• John B.

    GOOD JOB “Dream Team “with your pathetic increases you came up with from the Selectmen office! Town Hall goes running with their tails between their legs AGAIN. Greenwich should put signs on I-95 North & Southbound ( Ct. Beach Exit 5 ).

    • sara b

      Exactly, John B! Dumb and dumber. Perhaps a more appropriate approach would be to leave the $25.00 car charge as is, and raise the packed minivans to $10.00 per person. What a joke. Wow…

  • Cherri Mae

    They might have considered different fee structures for out of state versus out of town vehicles, but no. Also they may be creating a parking problem in the Town of Old Greenwich when many people figure out they can skip the $35 parking and walk in for $7 since there is currently no ordinance against this and no just way to discriminate. Not that well thought out at all.

  • Chuck

    It seems obvious to a lot of Greenwich residents, that the minimal increase is to keep those out-of-towners overcrowding our beaches, so the Selectman will have the extra revenue for other pet projects. Why wouldn’t they make the fees the same as Darien and Westport at $50 a car? The Selectman know exactly what they’re doing but they could care less about the residents, it’s all about the $$.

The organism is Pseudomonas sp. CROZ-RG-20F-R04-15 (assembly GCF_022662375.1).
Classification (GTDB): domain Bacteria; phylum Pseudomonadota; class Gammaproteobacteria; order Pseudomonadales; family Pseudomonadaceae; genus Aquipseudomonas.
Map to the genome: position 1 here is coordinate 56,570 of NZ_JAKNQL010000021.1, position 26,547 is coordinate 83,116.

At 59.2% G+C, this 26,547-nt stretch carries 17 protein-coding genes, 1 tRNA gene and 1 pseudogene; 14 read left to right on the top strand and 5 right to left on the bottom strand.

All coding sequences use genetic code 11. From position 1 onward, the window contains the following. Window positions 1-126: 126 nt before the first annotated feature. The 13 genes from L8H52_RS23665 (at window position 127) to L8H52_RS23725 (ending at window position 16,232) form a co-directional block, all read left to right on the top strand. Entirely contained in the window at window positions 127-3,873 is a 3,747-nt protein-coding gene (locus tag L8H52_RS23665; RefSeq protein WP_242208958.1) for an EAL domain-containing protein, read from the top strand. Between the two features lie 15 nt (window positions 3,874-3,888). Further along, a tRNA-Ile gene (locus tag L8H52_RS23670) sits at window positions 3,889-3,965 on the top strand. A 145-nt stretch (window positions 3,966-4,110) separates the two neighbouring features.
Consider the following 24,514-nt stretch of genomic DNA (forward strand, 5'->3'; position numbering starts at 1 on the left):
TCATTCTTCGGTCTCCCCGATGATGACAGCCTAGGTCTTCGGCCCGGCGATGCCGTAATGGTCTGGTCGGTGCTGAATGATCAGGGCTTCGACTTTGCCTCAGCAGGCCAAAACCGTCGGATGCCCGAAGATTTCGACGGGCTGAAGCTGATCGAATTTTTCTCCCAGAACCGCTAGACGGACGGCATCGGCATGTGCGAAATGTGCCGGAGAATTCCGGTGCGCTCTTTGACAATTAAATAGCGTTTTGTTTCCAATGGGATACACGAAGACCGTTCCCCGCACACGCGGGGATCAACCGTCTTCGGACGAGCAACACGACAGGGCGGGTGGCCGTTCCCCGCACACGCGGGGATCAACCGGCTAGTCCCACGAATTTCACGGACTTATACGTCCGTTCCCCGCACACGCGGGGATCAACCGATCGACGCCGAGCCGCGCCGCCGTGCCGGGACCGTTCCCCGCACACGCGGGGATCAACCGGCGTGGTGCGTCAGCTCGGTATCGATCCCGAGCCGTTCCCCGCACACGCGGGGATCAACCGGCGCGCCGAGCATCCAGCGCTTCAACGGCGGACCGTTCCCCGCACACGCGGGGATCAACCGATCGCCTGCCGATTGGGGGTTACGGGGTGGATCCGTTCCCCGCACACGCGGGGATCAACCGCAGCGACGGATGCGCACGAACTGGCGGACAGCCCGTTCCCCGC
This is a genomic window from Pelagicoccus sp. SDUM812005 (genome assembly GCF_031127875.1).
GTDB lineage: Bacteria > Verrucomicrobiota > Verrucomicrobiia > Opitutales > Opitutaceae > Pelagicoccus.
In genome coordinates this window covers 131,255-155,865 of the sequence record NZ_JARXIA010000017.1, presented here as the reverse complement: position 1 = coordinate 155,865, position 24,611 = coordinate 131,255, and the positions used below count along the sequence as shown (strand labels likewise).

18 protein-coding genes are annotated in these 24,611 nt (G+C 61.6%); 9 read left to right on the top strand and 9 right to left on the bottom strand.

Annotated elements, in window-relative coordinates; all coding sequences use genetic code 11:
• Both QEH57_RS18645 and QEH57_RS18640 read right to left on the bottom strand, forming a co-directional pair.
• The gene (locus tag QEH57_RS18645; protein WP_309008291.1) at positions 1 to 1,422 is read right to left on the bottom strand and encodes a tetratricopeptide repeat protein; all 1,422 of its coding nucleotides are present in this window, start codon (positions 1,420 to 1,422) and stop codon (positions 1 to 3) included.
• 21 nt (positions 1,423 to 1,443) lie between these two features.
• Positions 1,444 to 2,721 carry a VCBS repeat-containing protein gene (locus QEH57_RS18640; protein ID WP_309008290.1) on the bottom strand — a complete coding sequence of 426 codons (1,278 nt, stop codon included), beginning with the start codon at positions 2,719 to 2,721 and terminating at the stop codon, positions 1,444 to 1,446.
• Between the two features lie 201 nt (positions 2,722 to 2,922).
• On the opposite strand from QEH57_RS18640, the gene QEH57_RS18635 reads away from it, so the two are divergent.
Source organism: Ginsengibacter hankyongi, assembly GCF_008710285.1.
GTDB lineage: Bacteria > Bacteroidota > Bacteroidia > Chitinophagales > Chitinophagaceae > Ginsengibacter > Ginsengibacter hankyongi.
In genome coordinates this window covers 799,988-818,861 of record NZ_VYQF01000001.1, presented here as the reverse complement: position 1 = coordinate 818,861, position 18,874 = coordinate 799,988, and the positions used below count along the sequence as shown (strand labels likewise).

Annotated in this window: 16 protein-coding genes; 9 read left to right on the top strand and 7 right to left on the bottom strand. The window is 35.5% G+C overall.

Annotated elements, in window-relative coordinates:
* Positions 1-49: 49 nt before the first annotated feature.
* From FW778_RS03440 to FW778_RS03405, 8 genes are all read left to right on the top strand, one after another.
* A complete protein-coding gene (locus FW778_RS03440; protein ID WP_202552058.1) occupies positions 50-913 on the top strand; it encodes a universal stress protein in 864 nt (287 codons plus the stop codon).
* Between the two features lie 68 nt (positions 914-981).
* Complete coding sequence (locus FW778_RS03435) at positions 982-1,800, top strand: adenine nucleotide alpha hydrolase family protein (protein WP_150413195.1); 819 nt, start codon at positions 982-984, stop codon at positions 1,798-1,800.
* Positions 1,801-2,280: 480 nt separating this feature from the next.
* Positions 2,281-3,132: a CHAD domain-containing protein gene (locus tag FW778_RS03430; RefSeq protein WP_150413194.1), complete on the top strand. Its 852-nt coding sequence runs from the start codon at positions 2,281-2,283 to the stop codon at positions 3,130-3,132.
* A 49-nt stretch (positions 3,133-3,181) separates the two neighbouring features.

• John B.

    Chuck, You nailed it! More out of Town residents = more Ca$h to pay for Greenwich Town Hall wasted spending .

    -Welcome To Connecticut !
    *Exit 5 Cheap Beach*

  • Chuck

    Here’s the game, Drew Marzullo wants no increase and Peter Tesei fights for an increase and Voila! a meager $10.00 increase is achieved! so they can keep the price of the beach still cheaper than Darien & Westpost, so the $$ keeps rolling in for their side projects and the Greenwich residents have to deal with all the non-resident riff raff. Wow! you Selectman really outsmarted us!

  • John B.

    Can anyone explain why Greenwich Beach access is so affordable compared to our neighboring towns ? Why are residents beach passes going up in price if TOG is collecting money from NON RESIDENTS?

  • Chuck